Bethan Roper Wiki
Bethan Roper Biography
Who was Bethan Roper?
A charity worker was killed when she was struck by a protruding tree branch while leaning out of a train window, according to an investigation.
Bethan Roper suffered fatal head injuries on a Great Western Railway (GWR) train traveling at about 75 mph on the night of December 1, 2018.
Miss Roper, from Penarth, South Wales, was leaning out of a door window when an ash branch growing in the dirt adjacent to the line struck her head, according to the investigation.
Toxicology tests found that Miss Roper, who was returning home with friends after a Christmas shopping day in Bath at the time, had a blood alcohol level of 142 mg in 100 ml of blood, which means it was almost double the alcohol limit.
How old is Bethan Roper?
She was 28 year old.
Despite receiving first aid from other passengers, the ambulance staff pronounced Miss Roper dead at Bristol Temple Meads station.
London Paddington to Exeter service had just left Bath Spa station heading towards Bristol Temple Meads when the accident occurred in the Twerton area, Avon Coroner’s Court heard.
Mark Hamilton, an inspector with the Railroad Accident Investigation Branch, said in the investigation: ‘We established that one of the group of friends opened the door window and at least one other friend leaned out of the window.
But about two and a half minutes after the train left Bath Spa station, Bethan leaned out of the window and a few seconds later fell on her back after sustaining a serious head injury.
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“The simple conclusion we have drawn from the evidence presented was that Bethan’s head came into contact with a tree on the side of the line and that tree was growing on the Network Rail infrastructure.”
Mr. Hamilton said the car was a Mk 3 type coach and was equipped with a window that opened to allow passengers to use the handle on the outside when they needed to exit the train.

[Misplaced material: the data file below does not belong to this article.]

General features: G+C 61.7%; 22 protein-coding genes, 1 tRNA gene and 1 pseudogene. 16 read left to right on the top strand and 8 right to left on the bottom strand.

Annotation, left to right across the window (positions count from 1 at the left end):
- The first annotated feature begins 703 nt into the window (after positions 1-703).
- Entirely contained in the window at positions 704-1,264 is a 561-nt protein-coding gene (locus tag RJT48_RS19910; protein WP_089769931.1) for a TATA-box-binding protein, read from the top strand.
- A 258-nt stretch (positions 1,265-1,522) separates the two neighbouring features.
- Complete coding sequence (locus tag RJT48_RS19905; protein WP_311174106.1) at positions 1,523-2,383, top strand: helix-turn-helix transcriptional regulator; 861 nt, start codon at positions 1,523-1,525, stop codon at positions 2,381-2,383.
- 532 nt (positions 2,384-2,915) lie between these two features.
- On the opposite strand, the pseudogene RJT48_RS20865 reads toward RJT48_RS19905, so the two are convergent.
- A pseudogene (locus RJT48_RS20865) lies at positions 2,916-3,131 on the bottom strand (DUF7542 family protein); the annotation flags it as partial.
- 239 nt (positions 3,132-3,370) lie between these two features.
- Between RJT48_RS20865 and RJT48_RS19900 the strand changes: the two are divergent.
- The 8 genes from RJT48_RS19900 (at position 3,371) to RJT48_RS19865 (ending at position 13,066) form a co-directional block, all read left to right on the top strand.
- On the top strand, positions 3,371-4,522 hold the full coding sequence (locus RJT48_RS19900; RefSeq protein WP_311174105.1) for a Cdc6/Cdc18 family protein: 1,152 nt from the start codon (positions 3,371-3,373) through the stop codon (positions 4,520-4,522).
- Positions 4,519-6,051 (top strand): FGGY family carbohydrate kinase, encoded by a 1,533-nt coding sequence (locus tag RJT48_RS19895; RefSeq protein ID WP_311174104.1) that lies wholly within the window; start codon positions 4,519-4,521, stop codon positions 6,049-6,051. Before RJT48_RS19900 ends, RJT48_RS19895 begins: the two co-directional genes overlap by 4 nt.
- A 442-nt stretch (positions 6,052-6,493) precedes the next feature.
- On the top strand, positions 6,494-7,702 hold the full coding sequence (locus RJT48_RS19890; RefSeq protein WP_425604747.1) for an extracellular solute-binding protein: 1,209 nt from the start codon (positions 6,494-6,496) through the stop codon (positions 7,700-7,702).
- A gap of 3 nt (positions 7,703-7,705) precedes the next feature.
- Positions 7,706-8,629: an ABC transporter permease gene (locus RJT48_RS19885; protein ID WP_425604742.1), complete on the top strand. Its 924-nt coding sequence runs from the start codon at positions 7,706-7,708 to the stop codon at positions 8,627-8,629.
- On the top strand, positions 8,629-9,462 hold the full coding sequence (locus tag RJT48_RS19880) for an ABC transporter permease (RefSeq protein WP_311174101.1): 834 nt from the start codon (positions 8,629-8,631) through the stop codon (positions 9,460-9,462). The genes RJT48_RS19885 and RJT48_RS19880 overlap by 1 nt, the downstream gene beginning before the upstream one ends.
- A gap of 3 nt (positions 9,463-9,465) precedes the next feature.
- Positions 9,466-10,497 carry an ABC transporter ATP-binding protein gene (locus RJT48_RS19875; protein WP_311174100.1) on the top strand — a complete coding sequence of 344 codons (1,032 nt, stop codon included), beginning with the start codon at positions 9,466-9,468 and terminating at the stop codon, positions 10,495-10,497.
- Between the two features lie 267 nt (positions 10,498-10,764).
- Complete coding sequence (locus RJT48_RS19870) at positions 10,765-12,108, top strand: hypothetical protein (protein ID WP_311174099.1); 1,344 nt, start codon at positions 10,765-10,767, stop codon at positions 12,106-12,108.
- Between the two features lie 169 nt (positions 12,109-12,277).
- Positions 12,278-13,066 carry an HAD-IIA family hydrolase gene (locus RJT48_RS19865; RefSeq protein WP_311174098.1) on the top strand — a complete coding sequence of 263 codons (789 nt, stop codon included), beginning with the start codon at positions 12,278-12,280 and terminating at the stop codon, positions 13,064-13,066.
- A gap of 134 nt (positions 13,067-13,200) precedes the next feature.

“There is no physical feature installed on the train to prevent a passenger from opening the window when the train is far from the station,” said Hamilton.
He said that Mk 3 coaches, first introduced in the 1970s, are being phased out across the network and being replaced by doors that open and close with the use of an electronic button.
The investigation heard that above the door window there was a yellow sticker with the words: “Caution, do not look out the window when the train is moving.”
“One of the causal factors was in relation to the warning signs and we concluded that Bethan, as a passenger, was not deterred by these warning signs,” said Hamilton.
Our report has concluded that the warning sign on display complied with the rail group standard that was in effect at the time.
However, the RAIB considers that the wording, particularly the use of the word “caution”, suggests that perhaps leaning is something that can be done with some care.
“The yellow background is traditionally recognized as a feature of a warning sign, while the red background can convey danger.
“We also see that the signal is much smaller than the other signals.”
She added: “It is not possible for us to understand or conclude exactly what influence signage had on the decisions Bethan made.”
The investigation heard that after the death of a passenger leaning out of a train window in South London in August 2016, GWR completed a risk assessment of its windows with slanted light.
This resulted in a plan to install enhanced warning signs with a red background by May 2018, but this had not happened when Miss Roper was assassinated seven months later.
Two staff members involved in the task had left the company and a system that tracks work pieces failed. The signs were updated after the death of Miss Roper.
Hamilton said Network Rail, which is responsible for line-side vegetation management, had conducted inspections of the section of the line when the incident occurred, but that the tree “was not considered a hazard.”
A post-mortem examination revealed Miss Roper’s cause of death as head injuries to her.
Ms. Roper worked for the Welsh Refugee Council charity and was president of Young Socialists Cardiff.